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A New York judge has ordered fantasy-sports sites FanDuel and DraftKings to shutter their operations in the state, the latest blow to two digital operations that have become massively popular in recent months.

In a decision issued Friday, New York Supreme Court Justice Manuel Mendez supported a move for an injunction of the fantasy-sports sites operations by New York Attorney General Eric Schneiderman, noting that participants in the sites’ games pay entry fees that can range from low fees to something as high as $10,600. “The payment of an ‘entry fee’ as high as $10,600.00 on one or more contests daily could certainly be deemed risking ‘something of value.’,” the justice wrote in his decision. In other words, the judge seemed to feel the two sites promote online gambling.

The two sites have come under increasing scrutiny as they have blasted TV broadcasts of football games with hundreds of commercials imploring fans to take part in the fantasy-sports craze. More interesting, perhaps: Some of media companies that benefit from their ad spending are minority owners. Comcast and Time Warner own stakes in FanDuel and 21stCentury Fox is an investor in DraftKings.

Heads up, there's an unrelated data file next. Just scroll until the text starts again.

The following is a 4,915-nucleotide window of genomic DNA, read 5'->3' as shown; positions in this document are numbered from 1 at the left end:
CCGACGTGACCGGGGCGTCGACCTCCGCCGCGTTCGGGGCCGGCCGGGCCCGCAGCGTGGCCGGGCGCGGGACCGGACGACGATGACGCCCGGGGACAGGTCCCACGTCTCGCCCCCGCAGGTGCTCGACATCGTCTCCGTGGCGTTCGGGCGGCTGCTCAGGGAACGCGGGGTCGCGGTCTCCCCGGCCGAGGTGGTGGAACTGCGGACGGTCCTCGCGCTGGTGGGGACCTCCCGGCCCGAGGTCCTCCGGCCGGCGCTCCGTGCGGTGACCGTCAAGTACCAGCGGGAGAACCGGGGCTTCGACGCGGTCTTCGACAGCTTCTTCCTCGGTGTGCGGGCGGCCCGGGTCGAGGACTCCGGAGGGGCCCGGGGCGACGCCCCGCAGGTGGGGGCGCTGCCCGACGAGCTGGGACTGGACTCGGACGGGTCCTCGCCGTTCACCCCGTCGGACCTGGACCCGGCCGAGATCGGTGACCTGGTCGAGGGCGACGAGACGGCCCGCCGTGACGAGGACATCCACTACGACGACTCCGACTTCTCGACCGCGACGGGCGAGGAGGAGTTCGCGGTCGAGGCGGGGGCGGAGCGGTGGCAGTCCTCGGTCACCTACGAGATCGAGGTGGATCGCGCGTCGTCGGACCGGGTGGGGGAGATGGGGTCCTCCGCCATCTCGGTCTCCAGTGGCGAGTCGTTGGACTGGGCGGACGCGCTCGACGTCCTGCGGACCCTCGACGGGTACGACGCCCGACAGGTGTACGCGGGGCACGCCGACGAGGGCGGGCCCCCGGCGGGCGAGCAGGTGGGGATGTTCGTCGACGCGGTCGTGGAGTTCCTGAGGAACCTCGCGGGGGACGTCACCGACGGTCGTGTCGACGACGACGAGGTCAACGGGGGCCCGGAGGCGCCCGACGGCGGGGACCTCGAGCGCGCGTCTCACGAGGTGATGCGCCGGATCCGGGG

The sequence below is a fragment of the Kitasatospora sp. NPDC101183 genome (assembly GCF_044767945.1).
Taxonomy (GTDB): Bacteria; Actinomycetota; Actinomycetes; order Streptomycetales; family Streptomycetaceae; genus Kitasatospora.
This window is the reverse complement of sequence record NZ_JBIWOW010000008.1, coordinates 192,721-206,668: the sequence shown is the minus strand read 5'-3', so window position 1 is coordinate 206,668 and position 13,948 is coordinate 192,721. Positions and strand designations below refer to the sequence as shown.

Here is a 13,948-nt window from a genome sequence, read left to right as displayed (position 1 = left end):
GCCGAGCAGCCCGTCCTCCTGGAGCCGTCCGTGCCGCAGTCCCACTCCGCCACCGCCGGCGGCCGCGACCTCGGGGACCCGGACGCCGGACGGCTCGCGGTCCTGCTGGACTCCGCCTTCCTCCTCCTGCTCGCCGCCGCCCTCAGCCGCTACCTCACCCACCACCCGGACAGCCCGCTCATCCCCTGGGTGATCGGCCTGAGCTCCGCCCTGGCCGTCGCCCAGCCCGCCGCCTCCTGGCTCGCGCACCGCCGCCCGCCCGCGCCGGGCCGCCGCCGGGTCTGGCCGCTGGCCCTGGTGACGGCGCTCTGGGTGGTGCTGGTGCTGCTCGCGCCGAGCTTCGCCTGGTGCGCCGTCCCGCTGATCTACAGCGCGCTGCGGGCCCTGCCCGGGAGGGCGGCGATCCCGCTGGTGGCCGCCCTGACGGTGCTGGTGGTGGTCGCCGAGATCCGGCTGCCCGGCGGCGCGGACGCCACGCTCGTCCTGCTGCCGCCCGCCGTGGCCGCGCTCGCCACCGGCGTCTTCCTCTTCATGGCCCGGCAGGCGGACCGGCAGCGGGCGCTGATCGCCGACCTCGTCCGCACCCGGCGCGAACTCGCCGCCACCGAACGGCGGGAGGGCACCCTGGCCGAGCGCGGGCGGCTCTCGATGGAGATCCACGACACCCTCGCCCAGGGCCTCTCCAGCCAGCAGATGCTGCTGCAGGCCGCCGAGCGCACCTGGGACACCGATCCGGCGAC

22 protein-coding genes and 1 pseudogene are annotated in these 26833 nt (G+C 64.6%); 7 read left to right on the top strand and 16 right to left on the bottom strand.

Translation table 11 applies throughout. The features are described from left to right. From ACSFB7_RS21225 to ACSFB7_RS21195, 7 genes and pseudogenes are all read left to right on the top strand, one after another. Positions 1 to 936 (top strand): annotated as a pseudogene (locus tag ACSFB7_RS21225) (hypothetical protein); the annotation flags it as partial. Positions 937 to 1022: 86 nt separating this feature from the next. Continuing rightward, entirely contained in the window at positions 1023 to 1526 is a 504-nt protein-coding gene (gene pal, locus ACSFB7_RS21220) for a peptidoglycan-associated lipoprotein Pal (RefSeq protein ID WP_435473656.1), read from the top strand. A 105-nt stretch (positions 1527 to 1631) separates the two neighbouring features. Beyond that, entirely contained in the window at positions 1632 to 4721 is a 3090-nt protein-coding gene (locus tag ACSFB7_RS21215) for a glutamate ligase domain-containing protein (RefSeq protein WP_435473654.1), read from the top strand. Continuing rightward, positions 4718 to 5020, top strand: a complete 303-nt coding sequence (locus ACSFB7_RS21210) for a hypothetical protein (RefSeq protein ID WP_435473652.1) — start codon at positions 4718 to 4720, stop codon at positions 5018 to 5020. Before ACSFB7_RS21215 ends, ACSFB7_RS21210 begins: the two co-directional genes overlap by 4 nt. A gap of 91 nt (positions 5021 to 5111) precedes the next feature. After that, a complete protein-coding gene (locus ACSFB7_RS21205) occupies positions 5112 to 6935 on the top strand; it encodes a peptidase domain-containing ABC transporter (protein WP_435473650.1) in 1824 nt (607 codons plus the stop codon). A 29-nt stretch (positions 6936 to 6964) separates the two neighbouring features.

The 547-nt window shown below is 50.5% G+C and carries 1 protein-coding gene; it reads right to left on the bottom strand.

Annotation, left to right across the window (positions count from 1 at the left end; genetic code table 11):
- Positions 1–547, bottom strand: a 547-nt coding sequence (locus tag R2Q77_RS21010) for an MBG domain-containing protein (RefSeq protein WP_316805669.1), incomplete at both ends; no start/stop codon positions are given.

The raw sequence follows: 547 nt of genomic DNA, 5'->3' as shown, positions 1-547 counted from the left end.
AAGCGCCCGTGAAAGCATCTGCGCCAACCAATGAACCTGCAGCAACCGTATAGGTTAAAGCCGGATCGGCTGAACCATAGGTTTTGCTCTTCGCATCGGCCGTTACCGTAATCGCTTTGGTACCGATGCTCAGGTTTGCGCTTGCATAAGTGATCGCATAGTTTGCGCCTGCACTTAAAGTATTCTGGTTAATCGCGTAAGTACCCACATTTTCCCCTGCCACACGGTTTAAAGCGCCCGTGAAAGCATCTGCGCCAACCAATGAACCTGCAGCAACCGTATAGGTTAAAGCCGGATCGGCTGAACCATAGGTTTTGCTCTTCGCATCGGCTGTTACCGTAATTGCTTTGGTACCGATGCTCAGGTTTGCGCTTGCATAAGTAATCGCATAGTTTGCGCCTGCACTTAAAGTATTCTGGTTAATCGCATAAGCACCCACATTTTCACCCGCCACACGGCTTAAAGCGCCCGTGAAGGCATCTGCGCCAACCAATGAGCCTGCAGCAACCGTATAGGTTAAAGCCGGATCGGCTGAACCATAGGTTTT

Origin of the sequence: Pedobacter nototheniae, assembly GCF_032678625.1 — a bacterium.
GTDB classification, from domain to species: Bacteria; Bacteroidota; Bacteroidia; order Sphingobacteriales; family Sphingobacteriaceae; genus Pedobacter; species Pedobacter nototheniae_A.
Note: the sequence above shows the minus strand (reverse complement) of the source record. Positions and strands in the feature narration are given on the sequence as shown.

In October, Nevada banned the two companies from doing business in the state until they obtained gambling licenses. The companies have also become enmeshed in accusations of insider trading after The New York Times reported that a DraftKings employee won $350,000 in a FanDuel contest.

FanDuel said it would appeal the ruling. “New Yorkers have been able to legally play our games for more than six years, and today’s preliminary decision was wrong and we expect we will ultimately be successful,” the company said in a statement. A spokesperson for DraftKings could not be reached for immediate comment.

At the heart of the furor is the companies’ business plan: Customer pay an entry fee and can win cash based on the performance of actual players in games that take place that day or week.